in Iran has heightened political tensions to a level not seen in decades, the messaging in Iranian hip-hop has become increasingly radical and rappers themselves have become some of the most celebrated and loudest political voices in the movement.

Born in Tehran in 1985, Hichkas’s early socially critical work gave an insight into life in Iran, particularly of the young men of lower middle-class and middle-class backgrounds affected by devastating unemployment and a spiralling currency. With a socially realist tone, he addressed topics like poverty, corruption, inequality and oppression in the Islamic Republic era. When I first visited Iran in 2016 as a diaspora Iranian, young Iranians would play the music on their phone and recite Hichkas’s lyrics as a way of teaching me about how they were really living.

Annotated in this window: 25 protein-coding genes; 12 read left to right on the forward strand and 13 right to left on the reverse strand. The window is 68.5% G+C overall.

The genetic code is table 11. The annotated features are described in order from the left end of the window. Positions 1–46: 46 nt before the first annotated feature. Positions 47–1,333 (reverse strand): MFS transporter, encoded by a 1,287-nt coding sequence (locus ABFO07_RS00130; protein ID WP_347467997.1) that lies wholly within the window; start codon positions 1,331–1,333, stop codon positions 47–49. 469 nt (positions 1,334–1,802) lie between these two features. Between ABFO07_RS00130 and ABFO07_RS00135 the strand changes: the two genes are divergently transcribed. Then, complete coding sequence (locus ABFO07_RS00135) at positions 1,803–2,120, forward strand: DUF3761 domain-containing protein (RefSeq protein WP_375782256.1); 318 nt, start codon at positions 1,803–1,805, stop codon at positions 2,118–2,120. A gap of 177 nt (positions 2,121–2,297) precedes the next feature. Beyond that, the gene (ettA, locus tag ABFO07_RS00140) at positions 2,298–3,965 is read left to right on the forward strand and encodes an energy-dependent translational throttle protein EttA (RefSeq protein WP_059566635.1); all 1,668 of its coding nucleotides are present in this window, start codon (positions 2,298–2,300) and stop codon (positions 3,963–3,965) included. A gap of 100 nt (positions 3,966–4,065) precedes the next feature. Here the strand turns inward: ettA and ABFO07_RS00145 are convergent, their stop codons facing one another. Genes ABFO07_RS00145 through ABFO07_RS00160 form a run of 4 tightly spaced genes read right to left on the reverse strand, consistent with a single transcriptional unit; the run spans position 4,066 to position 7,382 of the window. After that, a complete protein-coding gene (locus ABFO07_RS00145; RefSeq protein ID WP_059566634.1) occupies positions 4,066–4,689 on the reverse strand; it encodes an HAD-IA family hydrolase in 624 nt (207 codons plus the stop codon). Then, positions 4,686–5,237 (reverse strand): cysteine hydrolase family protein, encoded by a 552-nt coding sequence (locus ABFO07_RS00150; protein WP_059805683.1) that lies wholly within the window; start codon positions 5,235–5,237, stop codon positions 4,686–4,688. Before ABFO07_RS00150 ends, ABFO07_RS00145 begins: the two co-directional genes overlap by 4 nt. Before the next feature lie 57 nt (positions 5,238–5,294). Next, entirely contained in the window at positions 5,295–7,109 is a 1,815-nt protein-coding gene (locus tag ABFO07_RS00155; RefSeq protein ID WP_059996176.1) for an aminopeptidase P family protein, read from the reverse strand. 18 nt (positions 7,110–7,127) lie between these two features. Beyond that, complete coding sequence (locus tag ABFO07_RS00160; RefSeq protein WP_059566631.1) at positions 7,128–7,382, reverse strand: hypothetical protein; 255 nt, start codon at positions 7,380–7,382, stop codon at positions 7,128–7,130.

Hichkas is considered the pioneer of contemporary Iranian rap, which has grown to become one of the most popular genres of music among the country's youth (Credit: Getty Images)

Hichkas is considered the pioneer of contemporary Iranian rap, which has grown to become one of the most popular genres of music among the country’s youth (Credit: Getty Images)

Another recurring theme in Hichkas’s work has been the increasing censorship of artistic expression in Iran, where artists are required permits under the narrow rules of the Ministry of Culture and Islamic Guidance, which ensure that cultural works are inoffensive in the eyes of the clerical establishment. Shining a light on the impossibility of creative freedom under censorship, Hichkas asked whether Iran’s revered literary works would have come to life under these conditions: “